• Lift your hips off the floor and move down and up to massage your spine.
  • Do this 10 times twice a day.

Perform these 11 posture correcting exercises for 30 days and see a huge difference in your slouching figure. Here are a few key points to keep in mind before you start exercising.

Points To Remember

  • Talk To A Physical Therapist

Check with your physical therapist to know your problem area(s). There is no one-size-fits-all solution, and you might need specific exercises to improve your posture. Your physical therapist will guide you regarding this.

  • Always Warm Up Before Exercising

Do neck tilts, shoulder rotations, arm stretches and circles, and forward bends. Stretching your muscles without prepping them can cause injury.

  • Do Not Overdo These Exercises

Patience is key when it comes to correcting your posture. Overdoing these exercises may cause muscular soreness, tear, or pull and aggravate a pre-existing pain or injury. Increase the repetitions and frequency gradually as per the instruction of your physical therapist.

  • Do Not Miss Your Workout Schedule

Humans are creatures of habit. So, set reminders and stick post-it notes to remind yourself why you need to do this regularly for 30 days.

  • Pain Is Not Always Good

“Pain is gain” is not true always. If you experience sudden and sharp pain, stop doing that exercise immediately.

  • Avoid Certain Exercises If You Have An Injury

Many people have shoulder injuries, knee issues, and lower back problems. Doing exercises that hyper extend these areas can further complicate and aggravate the injury. Talk to your physical therapist to know if you should do exercises that particularly target an affected area.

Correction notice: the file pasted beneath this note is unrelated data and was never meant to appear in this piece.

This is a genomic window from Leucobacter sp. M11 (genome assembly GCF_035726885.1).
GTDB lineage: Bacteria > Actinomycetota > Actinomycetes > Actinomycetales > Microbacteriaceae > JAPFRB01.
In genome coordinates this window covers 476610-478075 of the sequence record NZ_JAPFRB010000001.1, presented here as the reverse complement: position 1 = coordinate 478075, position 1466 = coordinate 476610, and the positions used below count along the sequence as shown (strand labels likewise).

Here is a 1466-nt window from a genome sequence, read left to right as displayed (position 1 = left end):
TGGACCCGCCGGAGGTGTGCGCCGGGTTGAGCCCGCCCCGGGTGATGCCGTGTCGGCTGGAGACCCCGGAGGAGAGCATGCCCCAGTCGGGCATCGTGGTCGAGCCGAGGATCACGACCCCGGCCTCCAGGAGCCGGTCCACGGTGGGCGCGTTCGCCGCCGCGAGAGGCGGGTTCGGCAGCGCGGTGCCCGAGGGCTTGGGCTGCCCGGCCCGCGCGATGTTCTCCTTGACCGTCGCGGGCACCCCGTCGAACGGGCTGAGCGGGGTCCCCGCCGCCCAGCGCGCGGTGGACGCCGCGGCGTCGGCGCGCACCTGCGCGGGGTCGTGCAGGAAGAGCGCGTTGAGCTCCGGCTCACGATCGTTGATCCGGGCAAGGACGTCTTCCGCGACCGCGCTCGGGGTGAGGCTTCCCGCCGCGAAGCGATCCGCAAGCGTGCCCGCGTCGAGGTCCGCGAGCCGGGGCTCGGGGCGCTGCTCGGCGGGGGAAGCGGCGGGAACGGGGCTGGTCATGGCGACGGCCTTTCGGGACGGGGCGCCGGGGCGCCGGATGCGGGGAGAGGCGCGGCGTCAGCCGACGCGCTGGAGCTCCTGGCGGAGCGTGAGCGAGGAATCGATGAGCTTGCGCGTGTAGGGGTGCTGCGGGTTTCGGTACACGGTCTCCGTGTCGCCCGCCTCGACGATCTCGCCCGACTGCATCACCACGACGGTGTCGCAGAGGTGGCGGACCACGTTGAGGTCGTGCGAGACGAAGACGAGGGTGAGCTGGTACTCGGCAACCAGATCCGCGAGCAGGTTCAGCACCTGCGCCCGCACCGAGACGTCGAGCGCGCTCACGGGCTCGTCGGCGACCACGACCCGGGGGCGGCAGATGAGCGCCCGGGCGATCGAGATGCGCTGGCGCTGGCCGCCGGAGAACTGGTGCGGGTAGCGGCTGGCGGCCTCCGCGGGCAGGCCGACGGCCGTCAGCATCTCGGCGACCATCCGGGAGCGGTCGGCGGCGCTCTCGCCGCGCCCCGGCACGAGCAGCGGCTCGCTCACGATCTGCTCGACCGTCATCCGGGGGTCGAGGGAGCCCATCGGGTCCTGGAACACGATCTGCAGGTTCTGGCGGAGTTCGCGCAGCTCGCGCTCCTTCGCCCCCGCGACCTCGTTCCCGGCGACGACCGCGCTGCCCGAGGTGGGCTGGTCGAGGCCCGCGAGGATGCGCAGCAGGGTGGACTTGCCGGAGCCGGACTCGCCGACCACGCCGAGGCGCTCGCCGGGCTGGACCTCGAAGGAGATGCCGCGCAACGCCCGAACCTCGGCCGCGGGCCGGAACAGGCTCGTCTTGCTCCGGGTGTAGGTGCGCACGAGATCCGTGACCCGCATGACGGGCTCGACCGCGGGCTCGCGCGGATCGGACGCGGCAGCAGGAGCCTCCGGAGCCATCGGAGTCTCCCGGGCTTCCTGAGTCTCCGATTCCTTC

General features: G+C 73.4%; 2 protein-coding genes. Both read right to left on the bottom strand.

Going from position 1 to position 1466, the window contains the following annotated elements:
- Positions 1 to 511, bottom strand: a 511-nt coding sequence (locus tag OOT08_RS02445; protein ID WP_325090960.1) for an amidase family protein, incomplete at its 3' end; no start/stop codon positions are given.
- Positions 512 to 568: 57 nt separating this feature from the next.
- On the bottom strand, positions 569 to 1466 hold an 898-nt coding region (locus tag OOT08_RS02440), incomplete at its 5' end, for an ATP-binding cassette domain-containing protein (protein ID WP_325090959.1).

• Make A Conscious Effort

Merely practicing these exercises will not help. You have to make a conscious effort while standing, sitting, and sleeping to improve your posture.

  • Get The Right Furniture

Are you sleeping on a very soft bed or sitting on a chair that is poorly designed? Or is your workstation too low? Changing up your furniture can help prevent postural deformities and reduce pain and stiffness.


Improving your posture is important to prevent neck curvature, rounded shoulders, concaved chest, and hyper curved lower back. Doing posture correcting exercises regularly can improve your posture to a great extent. You must also sit, stand, or sleep consciously to correct your posture. These practices will surely reduce pain and discomfort and enhance flexibility within a few weeks.

4 Sources

Articles on StyleCraze are backed by verified information from peer-reviewed and academic research papers, reputed organizations, research institutions, and medical associations to ensure accuracy and relevance. Read our editorial policy to learn more.

  1. Postural awareness and its relation to pain: validation of an innovative instrument measuring awareness of body posture in patients with chronic pain
  2. High prevalence of inadequate sitting and sleeping postures: a three-year prospective study of adolescents
  3. Effect of an exercise program for posture correction on musculoskeletal pain
  4. Changes in rounded shoulder posture and forward head posture according to exercise methods

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Charushila Biswas is a Senior Content Writer and an ISSA Certified Specialist in Fitness & Nutrition. She is an alumni of VIT University, Vellore and has worked on transgenic wheat as a part of her Masters dissertation from NRCPB (IARI), New Delhi. After completing her Masters, she developed a passion for nutrition and fitness, which are closely related to human psychology. This prompted her to author a review article in 2015. She has written over 200 articles on Fitness and Nutrition. In her leisure time, Charushila loves to cook and enjoys mobile photography.